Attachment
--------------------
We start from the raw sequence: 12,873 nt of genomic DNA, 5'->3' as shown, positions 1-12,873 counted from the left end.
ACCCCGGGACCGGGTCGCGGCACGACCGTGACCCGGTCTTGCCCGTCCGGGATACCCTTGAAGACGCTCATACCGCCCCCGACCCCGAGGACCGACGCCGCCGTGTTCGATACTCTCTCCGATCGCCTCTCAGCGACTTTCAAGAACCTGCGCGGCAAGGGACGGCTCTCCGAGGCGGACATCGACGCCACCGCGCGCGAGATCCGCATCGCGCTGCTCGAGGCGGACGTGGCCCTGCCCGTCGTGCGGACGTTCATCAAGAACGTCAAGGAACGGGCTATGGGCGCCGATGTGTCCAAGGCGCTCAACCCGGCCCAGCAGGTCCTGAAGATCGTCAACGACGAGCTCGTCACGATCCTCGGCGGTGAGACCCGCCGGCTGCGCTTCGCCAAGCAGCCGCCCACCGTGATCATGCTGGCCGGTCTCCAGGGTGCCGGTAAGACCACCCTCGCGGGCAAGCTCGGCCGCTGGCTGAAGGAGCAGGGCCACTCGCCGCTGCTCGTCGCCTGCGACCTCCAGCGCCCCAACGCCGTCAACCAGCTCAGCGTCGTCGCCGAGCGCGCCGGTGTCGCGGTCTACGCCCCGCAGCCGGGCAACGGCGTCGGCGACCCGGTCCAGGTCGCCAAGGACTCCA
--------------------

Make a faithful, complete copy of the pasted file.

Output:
We start from the raw sequence: 12,873 nt of genomic DNA, 5'->3' as shown, positions 1-12,873 counted from the left end.
ACCCCGGGACCGGGTCGCGGCACGACCGTGACCCGGTCTTGCCCGTCCGGGATACCCTTGAAGACGCTCATACCGCCCCCGACCCCGAGGACCGACGCCGCCGTGTTCGATACTCTCTCCGATCGCCTCTCAGCGACTTTCAAGAACCTGCGCGGCAAGGGACGGCTCTCCGAGGCGGACATCGACGCCACCGCGCGCGAGATCCGCATCGCGCTGCTCGAGGCGGACGTGGCCCTGCCCGTCGTGCGGACGTTCATCAAGAACGTCAAGGAACGGGCTATGGGCGCCGATGTGTCCAAGGCGCTCAACCCGGCCCAGCAGGTCCTGAAGATCGTCAACGACGAGCTCGTCACGATCCTCGGCGGTGAGACCCGCCGGCTGCGCTTCGCCAAGCAGCCGCCCACCGTGATCATGCTGGCCGGTCTCCAGGGTGCCGGTAAGACCACCCTCGCGGGCAAGCTCGGCCGCTGGCTGAAGGAGCAGGGCCACTCGCCGCTGCTCGTCGCCTGCGACCTCCAGCGCCCCAACGCCGTCAACCAGCTCAGCGTCGTCGCCGAGCGCGCCGGTGTCGCGGTCTACGCCCCGCAGCCGGGCAACGGCGTCGGCGACCCGGTCCAGGTCGCCAAGGACTCCA